The Pompadour bouquet, named after the fashion icon Madam Pompadour, was another well-liked arrangement. This thin, loosely bound bouquet had a collar made of paper or lace, and the backing made it simple to set it down. The demand for other semi-crescent-shaped bouquets was also high. These bouquets were eventually transformed into wedding bouquets in the second half of the 18th century, and the bouquet gradually began to replace the wreath as the floral design vogue for a wedding among the nobility. Before the middle of the 19th century, corsages, wreaths, semi-wreaths, and crowns were more common wedding decorations than bouquets for the bride. Wedding bouquets from the first half of the 19th century and the second half of that century cannot be compared because of the vast disparities between them.
Most of the larger European cities throughout the Empire era featured flower marketplaces where bouquets of natural flowers or flowers that had been wired individually and then blended together according to personal preference were sold. These bouquets are what we now refer to as posies. The Biedermeier, posy variations with meticulously arranged concentric circles of colored flowers, each ring holding one variety of flower, was the following major trend in bouquets. In the middle of the 19th century, the German-speaking nations gave birth to this carefully arranged bouquet. All of the components, including the flowers and greenery, are first wired. Next, circles are made by starting at the center and tying all the way around, then placing the stems parallel or at random. As such, the spiral system did not yet exist.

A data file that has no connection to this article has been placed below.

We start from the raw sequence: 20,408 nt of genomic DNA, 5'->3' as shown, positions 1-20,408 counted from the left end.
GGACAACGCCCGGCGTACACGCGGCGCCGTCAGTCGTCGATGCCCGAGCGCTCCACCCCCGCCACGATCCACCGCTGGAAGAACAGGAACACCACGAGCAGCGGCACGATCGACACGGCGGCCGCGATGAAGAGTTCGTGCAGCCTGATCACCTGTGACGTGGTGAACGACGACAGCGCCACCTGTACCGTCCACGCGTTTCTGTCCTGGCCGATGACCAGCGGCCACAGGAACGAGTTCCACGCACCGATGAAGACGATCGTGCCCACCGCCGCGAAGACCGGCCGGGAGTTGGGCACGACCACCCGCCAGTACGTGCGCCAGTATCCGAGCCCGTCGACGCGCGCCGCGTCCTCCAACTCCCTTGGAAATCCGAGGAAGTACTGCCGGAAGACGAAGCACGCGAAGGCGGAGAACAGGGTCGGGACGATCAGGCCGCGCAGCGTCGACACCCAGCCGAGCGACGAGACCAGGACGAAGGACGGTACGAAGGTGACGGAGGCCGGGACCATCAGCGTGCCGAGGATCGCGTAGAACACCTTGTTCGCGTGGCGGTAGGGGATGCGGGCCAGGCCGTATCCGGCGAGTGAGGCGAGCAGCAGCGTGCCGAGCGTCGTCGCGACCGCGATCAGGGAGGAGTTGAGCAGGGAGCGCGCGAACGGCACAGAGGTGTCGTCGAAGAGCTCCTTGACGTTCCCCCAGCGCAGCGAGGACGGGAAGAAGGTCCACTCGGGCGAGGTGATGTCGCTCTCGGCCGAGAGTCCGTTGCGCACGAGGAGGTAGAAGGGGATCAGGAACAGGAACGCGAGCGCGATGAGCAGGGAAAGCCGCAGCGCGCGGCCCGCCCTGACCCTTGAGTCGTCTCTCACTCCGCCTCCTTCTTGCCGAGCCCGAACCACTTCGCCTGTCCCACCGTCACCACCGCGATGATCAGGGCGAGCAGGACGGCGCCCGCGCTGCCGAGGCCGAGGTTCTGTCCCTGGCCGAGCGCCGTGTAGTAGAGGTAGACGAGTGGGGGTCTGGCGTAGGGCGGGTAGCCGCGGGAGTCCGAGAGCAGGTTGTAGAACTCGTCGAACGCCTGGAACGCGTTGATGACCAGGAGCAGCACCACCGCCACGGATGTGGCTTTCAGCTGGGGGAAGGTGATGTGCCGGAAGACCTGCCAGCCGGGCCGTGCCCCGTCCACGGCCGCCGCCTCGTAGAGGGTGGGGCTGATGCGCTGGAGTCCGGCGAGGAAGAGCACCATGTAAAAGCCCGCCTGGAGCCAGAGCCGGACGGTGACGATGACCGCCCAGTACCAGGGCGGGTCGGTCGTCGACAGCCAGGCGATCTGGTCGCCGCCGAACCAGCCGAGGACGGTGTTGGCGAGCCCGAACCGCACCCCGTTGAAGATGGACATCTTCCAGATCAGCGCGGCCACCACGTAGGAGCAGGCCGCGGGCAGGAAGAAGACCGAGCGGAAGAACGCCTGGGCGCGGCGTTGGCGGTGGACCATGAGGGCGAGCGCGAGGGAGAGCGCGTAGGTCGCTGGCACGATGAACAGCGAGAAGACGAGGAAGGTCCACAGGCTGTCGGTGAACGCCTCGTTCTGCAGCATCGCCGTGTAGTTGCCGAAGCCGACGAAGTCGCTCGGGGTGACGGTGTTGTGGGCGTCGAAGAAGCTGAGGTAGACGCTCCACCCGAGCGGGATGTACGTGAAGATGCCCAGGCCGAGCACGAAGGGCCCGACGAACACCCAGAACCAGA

The white garment becomes fashionable for the first time in history in the early 1920s as the bouquet becomes a luxury that people of all classes can afford. Shower bouquets peaked in the 1920s and 1930s, peaked in the 1940s, peaked in the 1940s, peaked in the 1940s, peaked in the 1940s, peaked in the 1940s, peaked in the 1940s, peaked in the 1940s, peaked in the 1940s, peaked in the 1940s During the war years, corsages were frequently worn in place of hand-held bouquets, which are now the sole responsibility of the bride and groom's mothers and grandmothers. With the development of the formal linear and vegetative designs, a quick transition can be seen starting in the 1970s. Overall, we can conclude that while crowns and wreaths nearly vanished, bouquets received greater attention and were made with more creativity and expertise. Nowadays, bouquet designs are more distinctive and unique than ever. The emphasis is on expression rather than a certain style, and a range of accessories are used.